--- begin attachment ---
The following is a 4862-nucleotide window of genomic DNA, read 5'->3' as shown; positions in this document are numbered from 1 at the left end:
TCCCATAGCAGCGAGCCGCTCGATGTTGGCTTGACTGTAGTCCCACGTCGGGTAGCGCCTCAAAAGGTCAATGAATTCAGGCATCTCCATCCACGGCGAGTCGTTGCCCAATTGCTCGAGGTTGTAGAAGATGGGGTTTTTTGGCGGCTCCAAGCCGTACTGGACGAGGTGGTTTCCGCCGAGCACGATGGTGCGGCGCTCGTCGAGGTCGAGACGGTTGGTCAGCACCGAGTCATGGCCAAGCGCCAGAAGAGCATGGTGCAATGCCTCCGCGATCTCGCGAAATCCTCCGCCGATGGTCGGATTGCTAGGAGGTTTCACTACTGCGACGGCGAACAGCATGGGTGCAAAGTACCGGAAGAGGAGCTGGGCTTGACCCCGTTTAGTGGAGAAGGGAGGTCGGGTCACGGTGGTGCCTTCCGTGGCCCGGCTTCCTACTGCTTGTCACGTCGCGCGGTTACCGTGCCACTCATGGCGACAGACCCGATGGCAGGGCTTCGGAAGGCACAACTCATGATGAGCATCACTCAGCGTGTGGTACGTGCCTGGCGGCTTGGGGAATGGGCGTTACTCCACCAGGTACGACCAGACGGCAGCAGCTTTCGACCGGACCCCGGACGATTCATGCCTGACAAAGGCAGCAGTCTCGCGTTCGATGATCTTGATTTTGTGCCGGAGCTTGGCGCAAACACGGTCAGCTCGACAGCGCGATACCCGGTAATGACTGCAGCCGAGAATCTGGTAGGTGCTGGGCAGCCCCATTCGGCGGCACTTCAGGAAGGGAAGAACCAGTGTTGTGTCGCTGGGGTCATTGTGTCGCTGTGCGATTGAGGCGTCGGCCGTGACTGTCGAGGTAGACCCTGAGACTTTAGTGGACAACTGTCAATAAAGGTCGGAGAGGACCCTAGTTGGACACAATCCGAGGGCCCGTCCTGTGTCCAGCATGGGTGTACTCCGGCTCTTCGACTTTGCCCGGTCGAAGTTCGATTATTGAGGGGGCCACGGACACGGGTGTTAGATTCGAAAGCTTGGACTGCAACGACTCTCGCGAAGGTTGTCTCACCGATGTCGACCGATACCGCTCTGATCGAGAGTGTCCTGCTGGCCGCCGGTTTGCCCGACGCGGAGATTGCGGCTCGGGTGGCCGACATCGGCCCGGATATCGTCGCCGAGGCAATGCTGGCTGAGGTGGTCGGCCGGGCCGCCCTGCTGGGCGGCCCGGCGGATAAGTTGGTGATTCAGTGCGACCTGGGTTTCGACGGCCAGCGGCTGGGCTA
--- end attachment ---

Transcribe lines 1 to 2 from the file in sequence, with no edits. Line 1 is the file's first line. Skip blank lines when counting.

The following is a 4862-nucleotide window of genomic DNA, read 5'->3' as shown; positions in this document are numbered from 1 at the left end:
TCCCATAGCAGCGAGCCGCTCGATGTTGGCTTGACTGTAGTCCCACGTCGGGTAGCGCCTCAAAAGGTCAATGAATTCAGGCATCTCCATCCACGGCGAGTCGTTGCCCAATTGCTCGAGGTTGTAGAAGATGGGGTTTTTTGGCGGCTCCAAGCCGTACTGGACGAGGTGGTTTCCGCCGAGCACGATGGTGCGGCGCTCGTCGAGGTCGAGACGGTTGGTCAGCACCGAGTCATGGCCAAGCGCCAGAAGAGCATGGTGCAATGCCTCCGCGATCTCGCGAAATCCTCCGCCGATGGTCGGATTGCTAGGAGGTTTCACTACTGCGACGGCGAACAGCATGGGTGCAAAGTACCGGAAGAGGAGCTGGGCTTGACCCCGTTTAGTGGAGAAGGGAGGTCGGGTCACGGTGGTGCCTTCCGTGGCCCGGCTTCCTACTGCTTGTCACGTCGCGCGGTTACCGTGCCACTCATGGCGACAGACCCGATGGCAGGGCTTCGGAAGGCACAACTCATGATGAGCATCACTCAGCGTGTGGTACGTGCCTGGCGGCTTGGGGAATGGGCGTTACTCCACCAGGTACGACCAGACGGCAGCAGCTTTCGACCGGACCCCGGACGATTCATGCCTGACAAAGGCAGCAGTCTCGCGTTCGATGATCTTGATTTTGTGCCGGAGCTTGGCGCAAACACGGTCAGCTCGACAGCGCGATACCCGGTAATGACTGCAGCCGAGAATCTGGTAGGTGCTGGGCAGCCCCATTCGGCGGCACTTCAGGAAGGGAAGAACCAGTGTTGTGTCGCTGGGGTCATTGTGTCGCTGTGCGATTGAGGCGTCGGCCGTGACTGTCGAGGTAGACCCTGAGACTTTAGTGGACAACTGTCAATAAAGGTCGGAGAGGACCCTAGTTGGACACAATCCGAGGGCCCGTCCTGTGTCCAGCATGGGTGTACTCCGGCTCTTCGACTTTGCCCGGTCGAAGTTCGATTATTGAGGGGGCCACGGACACGGGTGTTAGATTCGAAAGCTTGGACTGCAACGACTCTCGCGAAGGTTGTCTCACCGATGTCGACCGATACCGCTCTGATCGAGAGTGTCCTGCTGGCCGCCGGTTTGCCCGACGCGGAGATTGCGGCTCGGGTGGCCGACATCGGCCCGGATATCGTCGCCGAGGCAATGCTGGCTGAGGTGGTCGGCCGGGCCGCCCTGCTGGGCGGCCCGGCGGATAAGTTGGTGATTCAGTGCGACCTGGGTTTCGACGGCCAGCGGCTGGGCTA